Cut off from the mainland, Scotland's remote islands have been spared the worst of the coronavirus pandemic. In the minds of some, that makes them a prime proving ground for the UK's lockdown exit strategy.
Barren, beautiful, and sparsely populated. Social distancing comes easily on the remote islands of Scotland. Mile after mile of "machair" — windswept coastal grassland — can be strolled without encountering another living soul. For those in need of a little solitude, it's perfect; for a populace determined to keep a pandemic at bay, it's even better.
As coronavirus wreaked havoc on the mainland, Scotland's offshore communities acted fast to insulate themselves, halting ferry and air arrivals for all but the most essential travellers. The strategy has worked: deaths are low, with no new cases recorded in weeks.
Now, cautiously, some are suggesting that restrictions should be eased, allowing the islands to serve as a post-lockdown proving ground for the rest of the country to follow.
Testing the waters?
But locals aren't having it.
"We're not really interested in being a test bed," says Roddie Mackay, leader of Scotland's Western Isles council. "Somebody down South saying 'let's test these islands up North because they're doing so well'... that immediately gave people resistance to it."
The furor erupted when Michael Gove, a senior Cabinet minister in London, suggested that Scotland's disparate island communities "could pilot some measures, contact tracing in particular," with a view to judging "what is right for the country overall."
Contentious, yes — but it's an argument not devoid of academic merit. Given their unique offshore geography, Britain's northern archipelagos are well placed for an accelerated return to relative normality, some experts believe.
"The islands are in this special category because they can control the import of the virus, and they've had very few cases. They may be the only ones to come out of lockdown for quite a while," says Professor Hugh Pennington, a leading British microbiologist.
Indeed, certain cornerstones of public life on the islands could resume immediately — including schools, churches, and restaurants — added Pennington; so long as they're coupled with an effective testing regime.
Therein lies the problem, says Mackay. Though he's keen to see some restrictions lifted on the Western Isles, community COVID-19 screening programs aren't yet ready for lockdown to be lifted.
"We wouldn't be looking at anything at all until we had adequate infrastructure for controlling things. We would like to see testing facilities and capabilities for up to 250 a day," says Mackay.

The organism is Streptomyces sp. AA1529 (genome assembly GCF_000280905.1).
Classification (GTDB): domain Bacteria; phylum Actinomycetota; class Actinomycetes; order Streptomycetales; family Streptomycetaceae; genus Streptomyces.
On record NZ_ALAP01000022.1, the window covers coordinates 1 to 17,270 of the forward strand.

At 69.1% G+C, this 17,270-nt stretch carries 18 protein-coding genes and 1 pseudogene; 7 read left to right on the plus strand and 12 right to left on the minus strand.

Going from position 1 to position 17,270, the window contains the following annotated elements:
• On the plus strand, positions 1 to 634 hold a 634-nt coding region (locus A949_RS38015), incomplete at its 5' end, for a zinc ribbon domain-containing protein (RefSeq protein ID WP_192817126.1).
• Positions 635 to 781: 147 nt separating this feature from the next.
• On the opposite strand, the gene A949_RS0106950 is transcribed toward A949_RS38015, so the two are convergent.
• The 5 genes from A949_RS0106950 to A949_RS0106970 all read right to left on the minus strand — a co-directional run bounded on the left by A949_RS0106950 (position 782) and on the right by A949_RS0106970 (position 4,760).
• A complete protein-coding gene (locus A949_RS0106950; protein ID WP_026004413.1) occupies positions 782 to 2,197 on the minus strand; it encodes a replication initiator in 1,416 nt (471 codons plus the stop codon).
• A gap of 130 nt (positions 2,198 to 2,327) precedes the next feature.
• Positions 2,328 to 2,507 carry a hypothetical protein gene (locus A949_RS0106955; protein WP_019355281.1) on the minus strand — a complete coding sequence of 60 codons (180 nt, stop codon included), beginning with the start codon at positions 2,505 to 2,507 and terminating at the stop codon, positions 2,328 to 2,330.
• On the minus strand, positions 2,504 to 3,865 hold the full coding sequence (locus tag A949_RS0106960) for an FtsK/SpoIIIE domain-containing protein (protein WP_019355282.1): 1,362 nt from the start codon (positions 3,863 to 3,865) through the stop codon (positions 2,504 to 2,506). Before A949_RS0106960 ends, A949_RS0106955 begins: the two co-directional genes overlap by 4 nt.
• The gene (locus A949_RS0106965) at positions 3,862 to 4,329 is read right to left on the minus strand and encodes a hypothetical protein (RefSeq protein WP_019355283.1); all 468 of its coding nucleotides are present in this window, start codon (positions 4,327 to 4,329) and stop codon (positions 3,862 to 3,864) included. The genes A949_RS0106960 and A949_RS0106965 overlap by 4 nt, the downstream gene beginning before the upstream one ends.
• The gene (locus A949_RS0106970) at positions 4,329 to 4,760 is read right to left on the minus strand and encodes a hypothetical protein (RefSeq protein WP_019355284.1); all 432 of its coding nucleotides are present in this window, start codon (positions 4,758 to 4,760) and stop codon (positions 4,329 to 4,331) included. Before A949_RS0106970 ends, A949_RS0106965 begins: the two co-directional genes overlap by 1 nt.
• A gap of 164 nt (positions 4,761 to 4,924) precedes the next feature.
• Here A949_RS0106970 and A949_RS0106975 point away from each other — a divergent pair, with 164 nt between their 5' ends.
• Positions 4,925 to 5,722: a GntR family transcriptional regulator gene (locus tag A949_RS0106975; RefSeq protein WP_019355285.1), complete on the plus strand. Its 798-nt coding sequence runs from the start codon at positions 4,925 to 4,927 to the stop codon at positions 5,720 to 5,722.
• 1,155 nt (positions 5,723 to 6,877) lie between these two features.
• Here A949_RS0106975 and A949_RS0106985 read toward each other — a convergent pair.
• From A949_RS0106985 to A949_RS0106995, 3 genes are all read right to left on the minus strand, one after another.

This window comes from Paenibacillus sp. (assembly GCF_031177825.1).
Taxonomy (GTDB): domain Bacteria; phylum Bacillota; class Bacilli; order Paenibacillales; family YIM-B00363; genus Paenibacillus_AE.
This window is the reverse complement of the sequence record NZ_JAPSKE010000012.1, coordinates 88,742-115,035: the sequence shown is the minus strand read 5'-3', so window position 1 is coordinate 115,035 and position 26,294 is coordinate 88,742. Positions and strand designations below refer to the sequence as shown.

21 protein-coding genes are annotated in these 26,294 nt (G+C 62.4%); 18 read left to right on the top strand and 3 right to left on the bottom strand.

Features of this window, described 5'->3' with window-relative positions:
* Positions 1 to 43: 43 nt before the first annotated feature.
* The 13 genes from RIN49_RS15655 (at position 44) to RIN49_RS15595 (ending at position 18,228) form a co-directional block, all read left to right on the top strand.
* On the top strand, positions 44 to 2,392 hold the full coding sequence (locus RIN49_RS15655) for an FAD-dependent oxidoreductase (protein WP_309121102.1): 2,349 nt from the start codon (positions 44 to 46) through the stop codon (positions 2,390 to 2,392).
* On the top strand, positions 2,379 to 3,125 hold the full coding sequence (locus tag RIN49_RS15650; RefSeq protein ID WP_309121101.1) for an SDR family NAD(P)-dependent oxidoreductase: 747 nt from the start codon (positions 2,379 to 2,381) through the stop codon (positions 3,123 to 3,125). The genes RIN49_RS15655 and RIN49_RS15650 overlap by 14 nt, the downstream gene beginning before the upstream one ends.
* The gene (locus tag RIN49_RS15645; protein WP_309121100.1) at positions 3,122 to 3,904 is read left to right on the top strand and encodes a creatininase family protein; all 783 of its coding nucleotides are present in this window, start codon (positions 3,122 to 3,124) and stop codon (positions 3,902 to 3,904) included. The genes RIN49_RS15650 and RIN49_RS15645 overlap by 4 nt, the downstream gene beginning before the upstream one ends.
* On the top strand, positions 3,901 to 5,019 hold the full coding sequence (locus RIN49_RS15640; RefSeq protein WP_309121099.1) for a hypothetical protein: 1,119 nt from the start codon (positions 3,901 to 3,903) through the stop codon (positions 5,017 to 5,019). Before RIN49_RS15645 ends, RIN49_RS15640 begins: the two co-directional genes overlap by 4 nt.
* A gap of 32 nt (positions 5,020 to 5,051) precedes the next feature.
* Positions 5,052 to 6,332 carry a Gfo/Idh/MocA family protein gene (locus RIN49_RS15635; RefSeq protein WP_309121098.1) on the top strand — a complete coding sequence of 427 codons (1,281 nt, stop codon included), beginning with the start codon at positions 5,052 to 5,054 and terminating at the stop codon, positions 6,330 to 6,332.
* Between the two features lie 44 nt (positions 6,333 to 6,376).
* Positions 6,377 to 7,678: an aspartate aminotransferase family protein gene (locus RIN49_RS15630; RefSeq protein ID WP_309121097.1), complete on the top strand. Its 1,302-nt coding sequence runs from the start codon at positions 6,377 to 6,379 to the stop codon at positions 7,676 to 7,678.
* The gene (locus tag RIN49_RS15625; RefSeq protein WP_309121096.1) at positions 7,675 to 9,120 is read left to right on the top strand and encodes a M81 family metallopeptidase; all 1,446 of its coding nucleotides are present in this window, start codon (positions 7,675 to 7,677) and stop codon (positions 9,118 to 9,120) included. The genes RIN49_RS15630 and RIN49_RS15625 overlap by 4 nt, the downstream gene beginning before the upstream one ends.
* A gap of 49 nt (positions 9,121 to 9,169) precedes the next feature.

No tourists, no economy
His caution reflects fears for the islands' disproportionately large elderly community (one in four residents is over 65). On Skye, linked by road with the mainland, coronavirus ripped through a care home with devastating speed earlier this month, claiming at least six lives.
But there's another reality local leaders must wrestle with: their economies depend on visitors. "Tourism has a disproportionately high contribution to the GDP of the islands," says Mackay, adding that, unsurprisingly, the industry had been "devastated" by the pandemic.
Alan Graham and his wife Isobel are trying to put on a brave face despite a dramatic decline in business
This is something Alan Graham knows all too well. The Orasay Inn, his hotel on the Isle of South Uist, should, in late spring, be enjoying its busiest time of year — but at present, it's almost entirely empty.
"We've had one or two key workers, and that's about it. You're talking about one handful over the past few weeks."
From a purely economic point of view, Graham is desperate to see the lockdown lifted, assuming appropriate testing measures are in place. But not all islanders share his dissatisfaction with the status quo, with many bristling at the prospect of being a post-lockdown pilot for the rest of the nation.
"A lot of people who aren't in business, just the general population, I have heard say: 'no, no, no we don't want to be used as a guinea pig, we don't want other people coming in,'" he says.
Still, if restrictions were to be eased on the islands — even if travel from the mainland remained limited — there would be valuable lessons to learn, academics believe.
Lessons for the mainland
"[Local authorities] could demonstrate that they have a good system running, how many tests they've done, if there are any dubious results and how they've dealt with those," says Professor Pennington.
"[If] they could do it in a community — small town-sized — that could apply to other small towns [on the mainland], except that they wouldn't have the ability to control incomers."
It's this necessity to control incomers — vital in staving off the short term threat of COVID-19 — that might do the lasting damage, some fear. Even if the Scottish islands were to lift internal restrictions on movement, many local employers — including hotelier Alan Graham — would be no better off.
"It's not going to make much difference to our business, because you're not going to get people coming on holiday," he says, adding that, even when tourism does eventually return, "we'll probably be expected to run at half capacity, for the sake of social distancing."
The 65-year old is therefore pondering how to best diversify, perhaps bringing back the hotel bar that once did a solid evening trade. Drink driving laws in Scotland are now among the world's strictest, however, limiting the profitability of a late-night watering hole.
And so, powerless in the face of coronavirus's chronic uncertainty, Graham must simply wait and see how things pan out.
"I don't know what's ahead of us. We really can't predict."